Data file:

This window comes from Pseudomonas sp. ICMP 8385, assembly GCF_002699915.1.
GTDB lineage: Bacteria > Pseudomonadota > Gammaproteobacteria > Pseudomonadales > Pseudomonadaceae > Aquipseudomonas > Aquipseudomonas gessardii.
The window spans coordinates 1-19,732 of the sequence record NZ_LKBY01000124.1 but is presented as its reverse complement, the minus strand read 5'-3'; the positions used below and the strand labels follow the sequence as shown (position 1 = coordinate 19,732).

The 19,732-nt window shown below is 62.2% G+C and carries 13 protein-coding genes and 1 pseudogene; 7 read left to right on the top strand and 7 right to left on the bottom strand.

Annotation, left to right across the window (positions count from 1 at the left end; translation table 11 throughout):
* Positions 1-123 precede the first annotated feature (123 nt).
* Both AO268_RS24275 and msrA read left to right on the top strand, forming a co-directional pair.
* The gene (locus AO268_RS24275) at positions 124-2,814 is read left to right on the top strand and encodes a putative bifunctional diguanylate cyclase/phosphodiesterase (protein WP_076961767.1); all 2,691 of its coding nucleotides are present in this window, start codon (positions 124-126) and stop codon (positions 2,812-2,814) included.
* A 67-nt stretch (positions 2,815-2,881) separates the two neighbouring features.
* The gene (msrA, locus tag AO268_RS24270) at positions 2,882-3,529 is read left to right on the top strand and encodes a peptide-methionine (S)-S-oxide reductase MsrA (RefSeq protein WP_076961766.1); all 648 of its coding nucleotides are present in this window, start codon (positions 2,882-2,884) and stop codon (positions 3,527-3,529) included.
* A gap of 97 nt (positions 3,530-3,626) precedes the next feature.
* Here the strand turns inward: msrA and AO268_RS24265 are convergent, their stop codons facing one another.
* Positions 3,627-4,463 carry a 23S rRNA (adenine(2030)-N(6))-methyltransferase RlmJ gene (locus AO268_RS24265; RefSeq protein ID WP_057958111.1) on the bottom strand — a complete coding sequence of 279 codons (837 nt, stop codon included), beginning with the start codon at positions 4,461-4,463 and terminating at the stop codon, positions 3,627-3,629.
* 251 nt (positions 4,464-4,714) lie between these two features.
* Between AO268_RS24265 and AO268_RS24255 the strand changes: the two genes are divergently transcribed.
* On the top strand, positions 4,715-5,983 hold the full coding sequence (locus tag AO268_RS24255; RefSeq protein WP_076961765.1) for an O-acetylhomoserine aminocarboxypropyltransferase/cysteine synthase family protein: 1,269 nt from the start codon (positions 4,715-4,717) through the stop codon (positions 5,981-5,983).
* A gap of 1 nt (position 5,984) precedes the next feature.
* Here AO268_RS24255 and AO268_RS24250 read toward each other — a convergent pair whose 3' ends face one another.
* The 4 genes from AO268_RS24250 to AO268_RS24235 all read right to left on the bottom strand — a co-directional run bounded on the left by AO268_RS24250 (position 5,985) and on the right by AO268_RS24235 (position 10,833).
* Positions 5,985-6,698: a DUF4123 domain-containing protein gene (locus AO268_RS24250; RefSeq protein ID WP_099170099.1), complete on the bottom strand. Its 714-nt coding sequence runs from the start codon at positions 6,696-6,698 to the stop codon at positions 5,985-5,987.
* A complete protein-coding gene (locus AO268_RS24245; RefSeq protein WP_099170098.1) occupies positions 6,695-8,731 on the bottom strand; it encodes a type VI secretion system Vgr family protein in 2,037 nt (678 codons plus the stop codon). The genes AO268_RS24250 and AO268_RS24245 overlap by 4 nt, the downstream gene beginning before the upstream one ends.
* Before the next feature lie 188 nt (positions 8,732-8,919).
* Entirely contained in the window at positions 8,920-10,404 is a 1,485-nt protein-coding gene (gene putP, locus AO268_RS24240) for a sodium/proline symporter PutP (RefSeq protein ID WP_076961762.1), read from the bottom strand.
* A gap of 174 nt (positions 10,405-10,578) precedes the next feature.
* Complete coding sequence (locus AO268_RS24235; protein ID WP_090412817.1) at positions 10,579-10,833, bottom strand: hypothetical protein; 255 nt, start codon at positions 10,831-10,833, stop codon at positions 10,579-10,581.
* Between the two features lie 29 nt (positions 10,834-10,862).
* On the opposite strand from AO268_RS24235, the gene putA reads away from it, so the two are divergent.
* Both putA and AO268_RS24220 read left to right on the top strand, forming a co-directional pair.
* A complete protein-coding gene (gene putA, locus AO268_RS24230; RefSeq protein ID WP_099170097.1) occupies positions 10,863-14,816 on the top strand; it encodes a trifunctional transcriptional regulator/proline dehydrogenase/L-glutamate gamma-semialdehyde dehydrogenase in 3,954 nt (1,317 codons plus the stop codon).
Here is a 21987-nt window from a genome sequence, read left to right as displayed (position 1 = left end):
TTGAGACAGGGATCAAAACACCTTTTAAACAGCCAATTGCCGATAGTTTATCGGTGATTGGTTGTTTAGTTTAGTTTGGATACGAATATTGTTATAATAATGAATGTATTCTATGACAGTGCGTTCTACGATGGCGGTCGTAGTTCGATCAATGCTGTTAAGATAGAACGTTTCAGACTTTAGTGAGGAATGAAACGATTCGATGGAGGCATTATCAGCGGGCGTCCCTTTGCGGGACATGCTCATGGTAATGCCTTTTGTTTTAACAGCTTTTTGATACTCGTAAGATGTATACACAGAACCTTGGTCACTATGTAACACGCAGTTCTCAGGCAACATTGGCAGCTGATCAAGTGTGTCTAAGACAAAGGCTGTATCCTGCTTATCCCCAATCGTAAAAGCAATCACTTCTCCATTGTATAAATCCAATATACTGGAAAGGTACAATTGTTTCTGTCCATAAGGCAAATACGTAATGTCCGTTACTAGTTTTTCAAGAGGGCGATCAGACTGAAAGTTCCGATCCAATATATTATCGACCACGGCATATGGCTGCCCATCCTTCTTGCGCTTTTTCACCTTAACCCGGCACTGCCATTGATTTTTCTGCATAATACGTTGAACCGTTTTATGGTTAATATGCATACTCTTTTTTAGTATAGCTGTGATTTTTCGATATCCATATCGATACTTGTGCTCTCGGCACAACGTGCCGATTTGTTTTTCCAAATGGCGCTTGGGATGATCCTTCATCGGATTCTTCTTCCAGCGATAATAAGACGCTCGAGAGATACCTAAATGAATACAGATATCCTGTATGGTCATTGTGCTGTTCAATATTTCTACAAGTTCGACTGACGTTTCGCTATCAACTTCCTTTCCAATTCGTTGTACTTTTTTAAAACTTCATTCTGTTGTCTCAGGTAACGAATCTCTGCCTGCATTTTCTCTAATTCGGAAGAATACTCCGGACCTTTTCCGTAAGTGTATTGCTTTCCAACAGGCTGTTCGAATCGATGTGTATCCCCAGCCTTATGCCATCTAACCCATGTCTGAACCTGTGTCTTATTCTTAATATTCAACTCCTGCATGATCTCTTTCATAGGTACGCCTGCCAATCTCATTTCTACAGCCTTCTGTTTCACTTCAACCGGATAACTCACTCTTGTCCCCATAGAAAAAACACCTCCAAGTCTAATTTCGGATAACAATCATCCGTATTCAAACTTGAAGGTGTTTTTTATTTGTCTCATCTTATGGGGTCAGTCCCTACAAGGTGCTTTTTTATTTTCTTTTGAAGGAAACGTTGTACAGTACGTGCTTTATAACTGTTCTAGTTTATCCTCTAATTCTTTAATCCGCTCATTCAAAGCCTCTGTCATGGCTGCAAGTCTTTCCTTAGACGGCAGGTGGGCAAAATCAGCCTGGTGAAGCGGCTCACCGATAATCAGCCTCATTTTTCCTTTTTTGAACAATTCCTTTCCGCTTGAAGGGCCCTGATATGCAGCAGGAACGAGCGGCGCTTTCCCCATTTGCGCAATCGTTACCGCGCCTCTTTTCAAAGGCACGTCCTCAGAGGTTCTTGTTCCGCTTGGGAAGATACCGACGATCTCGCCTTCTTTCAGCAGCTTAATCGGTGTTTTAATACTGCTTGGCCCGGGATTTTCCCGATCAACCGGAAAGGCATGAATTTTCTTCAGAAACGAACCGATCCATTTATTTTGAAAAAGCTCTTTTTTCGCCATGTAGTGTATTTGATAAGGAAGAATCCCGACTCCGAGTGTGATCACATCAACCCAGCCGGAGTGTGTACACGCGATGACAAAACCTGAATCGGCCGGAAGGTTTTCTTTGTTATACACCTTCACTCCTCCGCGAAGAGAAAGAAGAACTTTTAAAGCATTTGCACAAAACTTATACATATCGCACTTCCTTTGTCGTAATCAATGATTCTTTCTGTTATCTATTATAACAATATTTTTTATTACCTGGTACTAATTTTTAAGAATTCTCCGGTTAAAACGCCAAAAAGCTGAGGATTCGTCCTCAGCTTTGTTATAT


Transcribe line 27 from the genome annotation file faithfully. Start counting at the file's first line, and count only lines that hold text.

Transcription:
* On the opposite strand from AO268_RS24235, the gene putA reads away from it, so the two are divergent.